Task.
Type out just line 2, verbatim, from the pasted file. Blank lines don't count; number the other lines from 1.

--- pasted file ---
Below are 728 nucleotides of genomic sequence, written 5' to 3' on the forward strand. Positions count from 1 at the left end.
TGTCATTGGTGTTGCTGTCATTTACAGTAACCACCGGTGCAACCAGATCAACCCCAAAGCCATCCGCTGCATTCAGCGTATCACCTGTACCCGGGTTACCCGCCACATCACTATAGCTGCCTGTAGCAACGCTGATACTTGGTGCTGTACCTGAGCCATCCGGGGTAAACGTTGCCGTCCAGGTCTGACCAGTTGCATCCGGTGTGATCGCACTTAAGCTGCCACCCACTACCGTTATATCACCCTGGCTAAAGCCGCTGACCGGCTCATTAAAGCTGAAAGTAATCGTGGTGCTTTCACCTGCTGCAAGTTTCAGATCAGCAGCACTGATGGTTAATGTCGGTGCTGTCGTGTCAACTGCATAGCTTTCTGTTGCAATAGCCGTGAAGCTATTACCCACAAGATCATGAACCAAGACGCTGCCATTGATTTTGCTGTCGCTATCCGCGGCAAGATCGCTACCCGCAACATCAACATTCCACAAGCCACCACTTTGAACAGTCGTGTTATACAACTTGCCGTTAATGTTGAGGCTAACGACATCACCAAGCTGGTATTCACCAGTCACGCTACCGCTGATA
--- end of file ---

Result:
TGTCATTGGTGTTGCTGTCATTTACAGTAACCACCGGTGCAACCAGATCAACCCCAAAGCCATCCGCTGCATTCAGCGTATCACCTGTACCCGGGTTACCCGCCACATCACTATAGCTGCCTGTAGCAACGCTGATACTTGGTGCTGTACCTGAGCCATCCGGGGTAAACGTTGCCGTCCAGGTCTGACCAGTTGCATCCGGTGTGATCGCACTTAAGCTGCCACCCACTACCGTTATATCACCCTGGCTAAAGCCGCTGACCGGCTCATTAAAGCTGAAAGTAATCGTGGTGCTTTCACCTGCTGCAAGTTTCAGATCAGCAGCACTGATGGTTAATGTCGGTGCTGTCGTGTCAACTGCATAGCTTTCTGTTGCAATAGCCGTGAAGCTATTACCCACAAGATCATGAACCAAGACGCTGCCATTGATTTTGCTGTCGCTATCCGCGGCAAGATCGCTACCCGCAACATCAACATTCCACAAGCCACCACTTTGAACAGTCGTGTTATACAACTTGCCGTTAATGTTGAGGCTAACGACATCACCAAGCTGGTATTCACCAGTCACGCTACCGCTGATA